Take that titanium seatpost, for instance. You don’t have to buy a titanium seatpost to (a) lighten up that component from OE spec, or (b) get a more compliant ride. There are fairly priced carbon options which do a similar job. We encourage you to use your imagination a bit here and consider that “our way” of doing this isn’t the only way, but that by making upgrades in the “right places”, a bike like the Topstone can come alive. As long as it is a bike like the Topstone, which is a bike with great geometry and really appealing features, one could do something like this with any gravel bike.


      1. @Guitar Ted – Totally understand using the bits available on hand to do upgrades. Must be rough having Ti and carbon bits in the parts bin to swap to. : ) It will be fun to see what the final weight is and how much the ride changes of the upgraded Topstone. I’m mostly intrigued with what will be used for the crank. I know there will eventually be many options for sub-compact cranks from many manufacturers. But, much like it felt like it took forever for larger adventure tires to become plentiful, the day can’t come soon enough!


  2. @Mike Munson…hey I am excited too! I am really enjoying having the Topstone in the grannygear family shed. I agree…road bike with fat tires and no fear of dirt. I do plan on highlighting reasonable cost items for upgrades. For instance, the Resurrecting The Dead wheel post makes tons of sense for this bike.

    The wheels were a hold over from earlier testing and are now off the bike and some more thrifty options are next up. The Ti post is directly off my Lynskey and I used it to test all the saddles so I was consistent in ride quality. That said, I consider a $200.00 Ti post a smart upgrade value wise. Not fragile like carbon, a bit heavier, but the ride quality is superb. Scratches? Nah. Bag rubbing on it? So what? I like Ti seatposts for gravel bikes. or at least I like this one with the Enve clamp.

    Soon you will see some budget bars that ride nicer than stock, but following that will be a carbon bar that will be anything but budget. And so on.


  3. Cannondale’s Tiagra groupset on the 2020 Topstone moots the affordability question. It undersells the similarly equipped Specialized Diverge by $150. Amazing!

  4. Got the Topstone 105 myself and LOVE IT. I recently picked up a Canyon Grail AL and still like my Topstone better. Funny enough, when I picked up Topstone it came with Ultegra brakes and levers! I asked the guy at the store about it and he said “Oops, guess you get a free upgrade!” LOL

  5. Interested to see what choices you make here. I did much the same with a 2018 Caadx 105 SE, bought a couple months before the Topstone was released. The best upgrade I made was putting on a set of Hunt x Mason wheels. Others were setting up an Easton EC90 seatpost and EA90 flared handlebar/stem combo. The Caadx came with Spyre brakes which I couldn’t get along with so I also managed to get the LBS to fit some 105 Hydros from parts they had stripped from other bikes. Now it runs well as a gravel bike, but is also very capable on road and strong enough to pull two kids around in a trailer in the week! I often find myself getting out on the Caadx ahead of my Canyon Ultimate which was three times the cost (pre upgrades).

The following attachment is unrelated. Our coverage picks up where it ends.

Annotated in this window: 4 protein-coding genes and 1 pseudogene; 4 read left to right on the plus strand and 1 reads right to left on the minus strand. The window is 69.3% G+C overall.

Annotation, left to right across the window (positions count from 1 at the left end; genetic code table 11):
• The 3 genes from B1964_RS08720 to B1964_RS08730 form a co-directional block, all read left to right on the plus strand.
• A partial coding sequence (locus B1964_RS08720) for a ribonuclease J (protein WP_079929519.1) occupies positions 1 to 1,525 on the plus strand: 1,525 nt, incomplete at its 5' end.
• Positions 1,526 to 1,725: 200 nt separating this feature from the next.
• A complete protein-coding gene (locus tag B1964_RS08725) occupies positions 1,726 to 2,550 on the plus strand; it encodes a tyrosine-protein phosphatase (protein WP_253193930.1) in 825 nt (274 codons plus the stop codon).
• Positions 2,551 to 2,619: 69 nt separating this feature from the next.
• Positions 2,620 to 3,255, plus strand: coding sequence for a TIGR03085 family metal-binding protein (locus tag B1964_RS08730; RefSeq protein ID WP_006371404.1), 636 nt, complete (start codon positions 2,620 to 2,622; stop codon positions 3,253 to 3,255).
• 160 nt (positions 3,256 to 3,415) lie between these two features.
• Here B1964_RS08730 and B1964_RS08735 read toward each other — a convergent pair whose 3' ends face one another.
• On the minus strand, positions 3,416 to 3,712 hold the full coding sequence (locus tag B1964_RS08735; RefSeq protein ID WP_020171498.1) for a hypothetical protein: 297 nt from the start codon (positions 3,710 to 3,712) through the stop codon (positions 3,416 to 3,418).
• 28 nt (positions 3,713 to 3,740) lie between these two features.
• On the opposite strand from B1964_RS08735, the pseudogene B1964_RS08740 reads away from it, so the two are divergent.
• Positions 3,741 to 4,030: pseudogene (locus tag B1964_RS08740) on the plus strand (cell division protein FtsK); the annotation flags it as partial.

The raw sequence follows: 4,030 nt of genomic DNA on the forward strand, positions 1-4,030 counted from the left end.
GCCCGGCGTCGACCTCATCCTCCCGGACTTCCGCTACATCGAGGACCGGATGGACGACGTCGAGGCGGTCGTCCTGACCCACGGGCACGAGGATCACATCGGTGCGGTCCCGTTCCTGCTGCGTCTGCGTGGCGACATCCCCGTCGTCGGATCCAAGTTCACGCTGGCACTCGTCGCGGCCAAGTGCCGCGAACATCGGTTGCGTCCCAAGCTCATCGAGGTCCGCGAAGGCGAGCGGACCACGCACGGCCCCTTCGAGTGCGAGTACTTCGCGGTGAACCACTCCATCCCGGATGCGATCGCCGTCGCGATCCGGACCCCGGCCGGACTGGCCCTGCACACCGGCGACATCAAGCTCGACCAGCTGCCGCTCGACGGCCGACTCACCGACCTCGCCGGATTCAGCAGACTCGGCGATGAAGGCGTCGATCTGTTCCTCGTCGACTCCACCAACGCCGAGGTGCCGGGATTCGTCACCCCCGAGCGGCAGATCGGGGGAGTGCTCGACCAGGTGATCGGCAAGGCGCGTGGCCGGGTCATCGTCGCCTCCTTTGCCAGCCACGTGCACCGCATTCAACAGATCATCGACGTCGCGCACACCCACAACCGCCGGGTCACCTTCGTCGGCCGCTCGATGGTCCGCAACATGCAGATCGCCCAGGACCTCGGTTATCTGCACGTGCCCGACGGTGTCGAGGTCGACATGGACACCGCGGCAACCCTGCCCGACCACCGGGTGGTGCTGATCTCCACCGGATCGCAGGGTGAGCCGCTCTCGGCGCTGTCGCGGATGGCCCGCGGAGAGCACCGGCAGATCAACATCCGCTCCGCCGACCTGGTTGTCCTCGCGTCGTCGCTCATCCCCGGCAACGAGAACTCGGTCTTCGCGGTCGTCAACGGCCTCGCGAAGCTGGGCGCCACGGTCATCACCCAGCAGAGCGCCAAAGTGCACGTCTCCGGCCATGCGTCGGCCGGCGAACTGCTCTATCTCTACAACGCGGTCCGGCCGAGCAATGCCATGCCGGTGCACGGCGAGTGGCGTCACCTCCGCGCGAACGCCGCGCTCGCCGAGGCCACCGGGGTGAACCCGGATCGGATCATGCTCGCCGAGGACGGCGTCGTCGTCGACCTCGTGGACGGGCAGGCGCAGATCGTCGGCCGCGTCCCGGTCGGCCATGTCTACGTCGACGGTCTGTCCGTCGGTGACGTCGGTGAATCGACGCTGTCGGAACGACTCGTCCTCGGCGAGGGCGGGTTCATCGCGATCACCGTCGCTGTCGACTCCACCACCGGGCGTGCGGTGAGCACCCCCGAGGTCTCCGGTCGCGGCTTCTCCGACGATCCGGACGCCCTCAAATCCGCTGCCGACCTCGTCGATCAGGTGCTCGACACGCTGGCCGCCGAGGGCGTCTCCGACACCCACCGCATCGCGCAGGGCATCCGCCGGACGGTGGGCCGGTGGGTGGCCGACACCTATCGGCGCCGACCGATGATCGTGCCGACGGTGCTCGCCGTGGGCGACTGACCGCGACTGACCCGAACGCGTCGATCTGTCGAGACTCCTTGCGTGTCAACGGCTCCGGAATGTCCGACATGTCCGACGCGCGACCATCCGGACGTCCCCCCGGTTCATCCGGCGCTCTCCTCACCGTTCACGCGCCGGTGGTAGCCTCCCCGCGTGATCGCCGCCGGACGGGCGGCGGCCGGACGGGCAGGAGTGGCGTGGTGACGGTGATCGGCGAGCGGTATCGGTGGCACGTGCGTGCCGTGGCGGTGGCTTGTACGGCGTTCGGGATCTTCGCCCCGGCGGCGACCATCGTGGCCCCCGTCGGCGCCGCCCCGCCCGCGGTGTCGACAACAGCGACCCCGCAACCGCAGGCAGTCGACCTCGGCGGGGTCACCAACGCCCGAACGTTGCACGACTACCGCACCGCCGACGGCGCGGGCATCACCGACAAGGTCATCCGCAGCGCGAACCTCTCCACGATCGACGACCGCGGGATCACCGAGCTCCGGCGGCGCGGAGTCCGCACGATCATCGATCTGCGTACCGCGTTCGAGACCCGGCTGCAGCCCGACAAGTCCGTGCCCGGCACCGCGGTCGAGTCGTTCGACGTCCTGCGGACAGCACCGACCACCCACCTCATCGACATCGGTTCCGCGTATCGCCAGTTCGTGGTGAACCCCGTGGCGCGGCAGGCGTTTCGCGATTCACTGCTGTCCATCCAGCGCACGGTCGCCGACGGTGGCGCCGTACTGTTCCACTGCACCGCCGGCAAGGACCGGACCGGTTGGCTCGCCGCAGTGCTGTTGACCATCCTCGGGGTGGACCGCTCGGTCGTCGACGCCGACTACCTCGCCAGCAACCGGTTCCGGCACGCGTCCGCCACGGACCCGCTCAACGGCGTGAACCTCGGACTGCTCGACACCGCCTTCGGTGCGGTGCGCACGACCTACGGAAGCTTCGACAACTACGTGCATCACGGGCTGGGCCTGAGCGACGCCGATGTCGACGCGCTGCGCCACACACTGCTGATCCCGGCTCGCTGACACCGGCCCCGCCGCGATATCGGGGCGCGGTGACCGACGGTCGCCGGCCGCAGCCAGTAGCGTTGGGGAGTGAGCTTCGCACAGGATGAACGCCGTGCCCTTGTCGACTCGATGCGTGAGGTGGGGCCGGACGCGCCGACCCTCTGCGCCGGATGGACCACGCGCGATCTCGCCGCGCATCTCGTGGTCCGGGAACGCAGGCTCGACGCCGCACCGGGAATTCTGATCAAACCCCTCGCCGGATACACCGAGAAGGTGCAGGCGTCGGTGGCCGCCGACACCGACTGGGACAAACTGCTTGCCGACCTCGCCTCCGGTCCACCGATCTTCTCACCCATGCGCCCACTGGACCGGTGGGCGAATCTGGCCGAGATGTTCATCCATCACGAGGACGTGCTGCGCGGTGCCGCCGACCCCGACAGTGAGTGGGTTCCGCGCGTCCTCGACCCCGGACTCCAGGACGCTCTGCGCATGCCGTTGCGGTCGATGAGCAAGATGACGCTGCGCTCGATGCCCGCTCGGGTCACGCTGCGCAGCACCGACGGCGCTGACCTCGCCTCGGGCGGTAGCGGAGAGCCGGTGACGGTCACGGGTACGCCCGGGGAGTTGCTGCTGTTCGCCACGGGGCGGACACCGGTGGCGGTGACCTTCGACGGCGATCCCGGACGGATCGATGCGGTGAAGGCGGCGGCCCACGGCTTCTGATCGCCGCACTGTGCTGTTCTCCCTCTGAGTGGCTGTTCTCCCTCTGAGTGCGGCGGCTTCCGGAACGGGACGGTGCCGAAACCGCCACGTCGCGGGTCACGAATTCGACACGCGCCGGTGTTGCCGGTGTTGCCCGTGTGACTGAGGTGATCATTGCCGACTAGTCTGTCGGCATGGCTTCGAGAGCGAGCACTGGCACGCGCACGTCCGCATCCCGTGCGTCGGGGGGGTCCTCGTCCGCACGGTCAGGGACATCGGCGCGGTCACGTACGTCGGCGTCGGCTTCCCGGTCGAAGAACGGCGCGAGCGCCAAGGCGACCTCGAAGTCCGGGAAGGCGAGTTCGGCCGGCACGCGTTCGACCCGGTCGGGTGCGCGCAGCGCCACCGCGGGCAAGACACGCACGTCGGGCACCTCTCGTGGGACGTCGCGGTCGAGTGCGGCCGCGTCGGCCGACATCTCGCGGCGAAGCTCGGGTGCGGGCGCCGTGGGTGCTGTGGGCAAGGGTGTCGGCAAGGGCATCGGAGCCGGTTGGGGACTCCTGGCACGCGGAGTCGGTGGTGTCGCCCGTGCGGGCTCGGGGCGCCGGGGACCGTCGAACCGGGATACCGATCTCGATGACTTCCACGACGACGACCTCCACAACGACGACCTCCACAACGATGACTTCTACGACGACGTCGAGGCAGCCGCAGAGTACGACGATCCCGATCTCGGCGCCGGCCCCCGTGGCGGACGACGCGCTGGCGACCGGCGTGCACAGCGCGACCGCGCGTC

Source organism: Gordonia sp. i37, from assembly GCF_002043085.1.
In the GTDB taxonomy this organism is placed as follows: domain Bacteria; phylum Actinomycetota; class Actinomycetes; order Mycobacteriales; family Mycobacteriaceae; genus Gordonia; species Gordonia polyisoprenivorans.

6. Thanks @grannygear. I do think we’re often similar in mindset, but we ride in two very different places, with different goals. I’m looking forward to reading about your journey with the Topstone. It’s a fantastic bike.

  7. I know this bike has been out for a while and probably long gone, but for those have one, this could help you. The bike in the above, the chain is too long (Probably two links, that’s two plate and two inner). I have one just like it and finally realized there was something wrong. The way you can tell is like seen above, the upper pulley is way too far down and back for the given gear. Not seen above but most killed find is the B screw is run totally in tight, which is what’s pulling that body down and back. If you try and adjust the B screw to a sensible distance, the chain will be sagging terribly in the small small gear combo. If you take the chain off and do the shimano procedure for deciding chain length, you’ll find it probably needs the same amount taken off. Be sure to back your B screw out 3-4 turns beforehand, which will put the upper wheel in a more reasonably position from which to make a final adjustment.

Leave a Reply

Your email address will not be published.